Sooner or later the time will come to make a multimedia presentation. And the result isn’t always the best. That’s why it’s worth knowing how to prepare a presentation that is clear and understandable for everyone. This will make it easier for us and the participants to present content.
Simplification of the text
Too much text on a single slide is a big mistake. A multimedia presentation (or any other format) complements an exhibition that we intend to do personally, and therefore we do not need or need to include all the text we intend to say in the slides. Nobody will have time to read everything, and if they do, they will not be able to pay attention to what we are saying at the same time. Text on slides should be only absolutely necessary and used more as a conceptual map or the main key to what we say than as a coherent story in itself. If we want the presentation to make sense in itself for someone who only has a PPT file, let’s use the notes and comments.
Limit to one message on a slide
Mixing several themes blurs the message, confuses the audience and makes a coherent presentation difficult. The presentation of a single topic in a slide makes the information easier to learn and thus easier to remember. Of course, this does not mean that multimedia presentations must have 400 slides, but it is important that there is not too much information in one.
Sorting the content and the right order
A presentation is a story and as such requires introduction, plot and ending. The story must be coherent, intelligently grouping together the topics, without jumping from one topic to another or making continuous stops to add explanations. Create a detailed script of everything you will talk about in the presentation. If we have already started the presentation, let’s not be afraid to move the slides to the positions that make more sense, but let’s check if the continuity is not broken and everything still makes sense. One of the most effective ways to organise and simplify the presentation is to create lists. Lists are very effective, but let’s try to replace them with numbered lists. Thanks to the numbered lists we know in advance how many elements there are in total and we can follow the natural order. This makes it easier to refer to individual elements.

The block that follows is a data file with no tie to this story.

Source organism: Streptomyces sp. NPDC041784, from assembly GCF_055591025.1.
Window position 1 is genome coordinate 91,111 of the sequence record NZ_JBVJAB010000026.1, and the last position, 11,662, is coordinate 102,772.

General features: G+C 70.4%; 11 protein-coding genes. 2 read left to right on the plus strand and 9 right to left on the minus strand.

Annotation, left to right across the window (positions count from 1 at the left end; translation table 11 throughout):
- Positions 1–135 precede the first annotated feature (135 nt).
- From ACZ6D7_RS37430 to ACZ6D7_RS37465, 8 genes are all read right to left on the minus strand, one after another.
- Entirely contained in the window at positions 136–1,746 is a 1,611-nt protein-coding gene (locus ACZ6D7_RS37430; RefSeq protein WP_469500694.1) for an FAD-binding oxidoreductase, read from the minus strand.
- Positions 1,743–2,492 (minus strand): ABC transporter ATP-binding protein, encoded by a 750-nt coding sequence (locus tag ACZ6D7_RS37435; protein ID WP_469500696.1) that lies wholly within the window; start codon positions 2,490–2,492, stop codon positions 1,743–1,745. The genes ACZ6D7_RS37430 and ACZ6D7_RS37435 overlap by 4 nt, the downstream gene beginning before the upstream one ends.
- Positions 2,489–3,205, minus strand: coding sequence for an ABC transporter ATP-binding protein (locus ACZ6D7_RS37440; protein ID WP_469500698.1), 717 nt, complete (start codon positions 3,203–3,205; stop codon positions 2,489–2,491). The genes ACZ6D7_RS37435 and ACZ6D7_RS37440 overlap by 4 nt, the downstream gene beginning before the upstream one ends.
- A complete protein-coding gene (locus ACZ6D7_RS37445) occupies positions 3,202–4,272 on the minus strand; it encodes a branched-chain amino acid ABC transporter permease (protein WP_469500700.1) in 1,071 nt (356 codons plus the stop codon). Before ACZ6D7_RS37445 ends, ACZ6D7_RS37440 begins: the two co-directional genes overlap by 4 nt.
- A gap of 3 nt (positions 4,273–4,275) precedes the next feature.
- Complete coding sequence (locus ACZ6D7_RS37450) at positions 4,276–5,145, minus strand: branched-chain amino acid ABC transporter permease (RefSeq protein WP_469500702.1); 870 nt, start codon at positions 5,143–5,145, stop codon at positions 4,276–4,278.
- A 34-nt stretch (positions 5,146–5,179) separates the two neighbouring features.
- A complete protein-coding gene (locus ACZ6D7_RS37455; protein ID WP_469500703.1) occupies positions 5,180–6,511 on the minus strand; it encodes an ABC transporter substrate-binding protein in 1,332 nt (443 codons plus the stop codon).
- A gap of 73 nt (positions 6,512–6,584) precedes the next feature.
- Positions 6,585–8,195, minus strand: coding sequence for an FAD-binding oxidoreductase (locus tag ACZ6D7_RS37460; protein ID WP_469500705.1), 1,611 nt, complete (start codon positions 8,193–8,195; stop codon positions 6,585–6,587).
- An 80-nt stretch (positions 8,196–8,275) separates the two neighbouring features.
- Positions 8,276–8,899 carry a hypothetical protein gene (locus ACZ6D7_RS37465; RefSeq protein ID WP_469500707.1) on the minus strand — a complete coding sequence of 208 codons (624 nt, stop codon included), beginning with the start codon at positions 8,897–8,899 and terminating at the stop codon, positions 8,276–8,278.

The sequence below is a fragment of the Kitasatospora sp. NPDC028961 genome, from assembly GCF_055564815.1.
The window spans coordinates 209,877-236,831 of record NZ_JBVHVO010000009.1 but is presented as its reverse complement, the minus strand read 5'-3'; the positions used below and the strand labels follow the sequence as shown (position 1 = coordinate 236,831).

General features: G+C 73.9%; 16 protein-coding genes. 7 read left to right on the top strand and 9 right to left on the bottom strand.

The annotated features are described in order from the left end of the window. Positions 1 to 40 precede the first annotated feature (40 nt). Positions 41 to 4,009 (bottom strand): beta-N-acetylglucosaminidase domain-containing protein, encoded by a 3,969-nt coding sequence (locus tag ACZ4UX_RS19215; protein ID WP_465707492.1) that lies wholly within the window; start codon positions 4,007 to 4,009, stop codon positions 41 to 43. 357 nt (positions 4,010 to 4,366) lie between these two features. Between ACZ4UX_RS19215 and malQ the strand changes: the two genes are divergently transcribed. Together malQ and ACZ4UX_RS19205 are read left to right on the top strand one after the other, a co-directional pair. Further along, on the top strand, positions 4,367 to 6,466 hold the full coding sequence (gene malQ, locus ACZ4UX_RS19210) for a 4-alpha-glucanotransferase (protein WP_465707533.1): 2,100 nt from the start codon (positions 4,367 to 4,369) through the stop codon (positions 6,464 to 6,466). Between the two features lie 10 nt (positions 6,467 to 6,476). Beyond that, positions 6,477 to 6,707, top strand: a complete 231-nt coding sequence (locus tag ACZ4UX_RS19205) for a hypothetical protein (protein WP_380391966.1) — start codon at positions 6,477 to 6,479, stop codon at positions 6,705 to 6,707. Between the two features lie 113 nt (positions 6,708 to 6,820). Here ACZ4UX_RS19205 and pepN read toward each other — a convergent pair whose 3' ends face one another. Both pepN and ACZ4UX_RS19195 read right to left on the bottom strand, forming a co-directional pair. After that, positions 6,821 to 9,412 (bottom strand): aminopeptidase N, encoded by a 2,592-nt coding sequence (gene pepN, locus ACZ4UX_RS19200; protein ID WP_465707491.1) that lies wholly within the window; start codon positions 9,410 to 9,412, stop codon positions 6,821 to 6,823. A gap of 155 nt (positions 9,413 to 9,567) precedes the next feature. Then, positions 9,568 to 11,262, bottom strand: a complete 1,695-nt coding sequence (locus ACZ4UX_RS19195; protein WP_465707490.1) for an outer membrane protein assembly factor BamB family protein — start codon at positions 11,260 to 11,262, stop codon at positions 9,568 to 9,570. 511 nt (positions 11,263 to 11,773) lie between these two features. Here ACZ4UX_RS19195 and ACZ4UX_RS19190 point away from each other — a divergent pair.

Importance of conciseness and selection
Just because you know a good story doesn’t mean we have to tell it, and knowing hundreds of facts doesn’t mean we have to add them all to the presentation. Let’s go straight to the point and select the information we want to include in our presentation. The idea behind the presentation is to offer information already chewed and summarised, rather than overwhelming anecdotes and stories that are not closely related. Summary of the presentation. A presentation can be extremely complex and long, but the most important points should be clearly defined. The participants will probably not remember what we talked about on 90% of the slides, but hopefully they will remember the three most important points. To strengthen them, add them at the end of the presentation, a summary, what is a good time for participants to take photos of slides or share them on social networks.
Selecting the right font
A common mistake in presentations is using too small a font. Do not use a size below 30 points. But not only the size of the text is important, but also the typography. The default fonts are correct in most cases, but if for some reason we need to use another one, let’s not reinvent ourselves.
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